Tunisia is also famous for its spicy cuisine and for certain dishes which have now become international, like couscous, served with meat, fish or vegetables is without a doubt the world's most famous Tunisian dish.
Other dishes that we recommend you to try there are the Ojja, a soup of scrambled eggs seasoned with harissa (chili sauce), garlic, sweet peppers, which is often served at lunch and Lablabi, simple soup with bread, wet chickpeas, dried tomatoes, and harisssa.
Instead, the most known traditional Berber dish is tajines, that is, a large omelet with spinach, beef or chicken and the right mix of spices. During your meals, at the table you will never lack olives, walnuts and fruit of the season and obviously the exquisite Tunisian dates.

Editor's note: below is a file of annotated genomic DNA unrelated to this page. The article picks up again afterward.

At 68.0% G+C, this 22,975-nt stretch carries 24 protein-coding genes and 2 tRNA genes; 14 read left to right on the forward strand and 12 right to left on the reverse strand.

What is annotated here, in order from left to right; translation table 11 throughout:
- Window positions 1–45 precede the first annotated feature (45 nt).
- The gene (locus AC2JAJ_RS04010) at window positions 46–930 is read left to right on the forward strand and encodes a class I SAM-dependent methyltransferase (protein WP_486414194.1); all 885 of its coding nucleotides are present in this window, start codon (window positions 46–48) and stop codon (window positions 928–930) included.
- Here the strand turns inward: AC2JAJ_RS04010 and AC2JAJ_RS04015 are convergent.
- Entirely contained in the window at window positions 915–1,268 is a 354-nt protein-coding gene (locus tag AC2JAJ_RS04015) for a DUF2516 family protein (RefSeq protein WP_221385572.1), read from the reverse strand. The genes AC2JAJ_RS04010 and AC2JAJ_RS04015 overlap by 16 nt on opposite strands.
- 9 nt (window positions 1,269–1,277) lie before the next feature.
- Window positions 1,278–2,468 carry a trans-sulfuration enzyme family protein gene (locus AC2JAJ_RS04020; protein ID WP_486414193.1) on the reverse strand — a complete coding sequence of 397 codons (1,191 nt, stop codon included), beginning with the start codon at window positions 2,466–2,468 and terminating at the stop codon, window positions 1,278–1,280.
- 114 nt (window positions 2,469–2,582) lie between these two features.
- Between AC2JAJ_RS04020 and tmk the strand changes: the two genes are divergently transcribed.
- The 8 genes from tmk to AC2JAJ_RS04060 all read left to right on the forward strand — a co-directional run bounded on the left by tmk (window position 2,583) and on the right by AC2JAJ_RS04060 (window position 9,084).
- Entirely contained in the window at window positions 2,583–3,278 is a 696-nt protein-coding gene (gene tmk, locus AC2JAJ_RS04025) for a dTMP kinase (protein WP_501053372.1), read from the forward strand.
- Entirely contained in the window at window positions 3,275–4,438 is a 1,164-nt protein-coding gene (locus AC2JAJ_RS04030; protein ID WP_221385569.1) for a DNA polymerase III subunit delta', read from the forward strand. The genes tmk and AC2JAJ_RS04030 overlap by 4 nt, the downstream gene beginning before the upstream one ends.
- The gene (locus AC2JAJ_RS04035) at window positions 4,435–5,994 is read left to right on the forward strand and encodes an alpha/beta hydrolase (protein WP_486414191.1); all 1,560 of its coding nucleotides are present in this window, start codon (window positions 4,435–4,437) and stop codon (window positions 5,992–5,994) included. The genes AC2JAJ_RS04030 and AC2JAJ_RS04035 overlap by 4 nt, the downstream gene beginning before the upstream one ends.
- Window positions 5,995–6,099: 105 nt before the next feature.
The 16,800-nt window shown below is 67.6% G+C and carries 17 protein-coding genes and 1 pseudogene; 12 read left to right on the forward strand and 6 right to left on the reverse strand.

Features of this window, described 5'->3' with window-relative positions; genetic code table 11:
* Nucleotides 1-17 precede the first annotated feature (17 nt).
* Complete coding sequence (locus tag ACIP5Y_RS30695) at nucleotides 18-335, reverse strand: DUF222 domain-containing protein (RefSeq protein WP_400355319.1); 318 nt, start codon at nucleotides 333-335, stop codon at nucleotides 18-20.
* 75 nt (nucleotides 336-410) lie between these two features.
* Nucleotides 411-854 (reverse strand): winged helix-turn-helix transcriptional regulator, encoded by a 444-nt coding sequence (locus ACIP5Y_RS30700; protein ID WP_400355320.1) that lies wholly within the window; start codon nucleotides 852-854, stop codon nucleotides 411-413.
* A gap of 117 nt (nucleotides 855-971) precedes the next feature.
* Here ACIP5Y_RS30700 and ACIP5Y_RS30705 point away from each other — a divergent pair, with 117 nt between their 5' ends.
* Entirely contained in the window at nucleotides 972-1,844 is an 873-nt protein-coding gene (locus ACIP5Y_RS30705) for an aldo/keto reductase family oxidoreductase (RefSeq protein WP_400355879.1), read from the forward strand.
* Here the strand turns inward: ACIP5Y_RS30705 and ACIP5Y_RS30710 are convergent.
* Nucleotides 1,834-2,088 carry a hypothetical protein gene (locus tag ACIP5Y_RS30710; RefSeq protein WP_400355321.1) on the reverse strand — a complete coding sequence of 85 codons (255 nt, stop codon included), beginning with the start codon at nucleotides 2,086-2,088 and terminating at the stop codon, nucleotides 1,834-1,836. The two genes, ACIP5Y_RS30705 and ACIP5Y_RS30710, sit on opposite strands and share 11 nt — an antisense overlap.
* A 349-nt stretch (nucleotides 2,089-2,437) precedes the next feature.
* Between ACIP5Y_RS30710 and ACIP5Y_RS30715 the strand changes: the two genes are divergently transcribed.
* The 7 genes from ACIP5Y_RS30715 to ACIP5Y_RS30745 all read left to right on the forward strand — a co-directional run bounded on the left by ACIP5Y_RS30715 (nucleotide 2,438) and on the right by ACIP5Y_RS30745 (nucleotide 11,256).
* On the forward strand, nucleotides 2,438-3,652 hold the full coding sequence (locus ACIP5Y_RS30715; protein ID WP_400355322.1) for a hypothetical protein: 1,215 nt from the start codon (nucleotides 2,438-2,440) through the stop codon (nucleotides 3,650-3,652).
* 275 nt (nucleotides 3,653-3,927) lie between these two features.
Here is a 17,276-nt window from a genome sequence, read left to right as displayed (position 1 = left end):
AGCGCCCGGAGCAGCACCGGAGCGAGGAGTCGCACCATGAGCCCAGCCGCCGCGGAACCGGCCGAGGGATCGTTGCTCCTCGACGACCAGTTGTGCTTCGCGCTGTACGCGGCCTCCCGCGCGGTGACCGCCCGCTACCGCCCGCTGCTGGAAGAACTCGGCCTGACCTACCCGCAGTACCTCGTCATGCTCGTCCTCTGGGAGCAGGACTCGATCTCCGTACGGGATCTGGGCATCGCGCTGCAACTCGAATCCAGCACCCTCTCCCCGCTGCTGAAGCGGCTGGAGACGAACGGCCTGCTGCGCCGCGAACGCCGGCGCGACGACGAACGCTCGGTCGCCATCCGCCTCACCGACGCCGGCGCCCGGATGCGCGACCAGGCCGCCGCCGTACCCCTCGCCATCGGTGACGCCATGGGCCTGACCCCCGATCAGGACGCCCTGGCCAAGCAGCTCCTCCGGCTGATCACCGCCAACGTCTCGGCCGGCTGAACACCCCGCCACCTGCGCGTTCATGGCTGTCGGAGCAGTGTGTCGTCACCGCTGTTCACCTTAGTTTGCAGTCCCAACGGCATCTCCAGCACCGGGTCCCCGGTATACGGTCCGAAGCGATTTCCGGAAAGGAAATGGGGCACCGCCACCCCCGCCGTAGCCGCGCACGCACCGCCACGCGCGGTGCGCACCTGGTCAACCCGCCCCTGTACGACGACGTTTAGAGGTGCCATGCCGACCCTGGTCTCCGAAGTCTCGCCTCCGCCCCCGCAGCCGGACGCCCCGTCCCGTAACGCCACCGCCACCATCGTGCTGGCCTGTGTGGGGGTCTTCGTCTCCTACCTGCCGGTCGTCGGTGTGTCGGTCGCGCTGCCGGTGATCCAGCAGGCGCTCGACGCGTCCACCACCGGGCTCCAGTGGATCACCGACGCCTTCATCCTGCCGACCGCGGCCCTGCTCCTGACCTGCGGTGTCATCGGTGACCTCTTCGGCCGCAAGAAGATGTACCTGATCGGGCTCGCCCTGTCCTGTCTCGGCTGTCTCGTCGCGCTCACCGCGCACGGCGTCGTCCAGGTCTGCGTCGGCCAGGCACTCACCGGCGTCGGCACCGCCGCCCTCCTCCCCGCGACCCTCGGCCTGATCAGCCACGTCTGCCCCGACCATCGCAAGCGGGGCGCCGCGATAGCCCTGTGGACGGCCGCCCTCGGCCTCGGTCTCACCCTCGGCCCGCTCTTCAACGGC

At the end of a meal it is usual to serve cakes as Samsa and Halva accompanied by tea, but there are also excellent Pistachio ice creams; among the unmissable specialties there is also the Djamilah, a cake with almonds, walnuts and honey, served with some icing sugar.
Finally we would like to remind you that in Tunisia alcohol consumption is limited, but you can yet find wine, beer and other spirits in many restaurants and supermarkets. Instead, regarding water, in order to avoid unpleasant surprises, we advise you to consume only bottled mineral water.
Enjoy your trip and your holidays!
Before you travel, take a look at this page: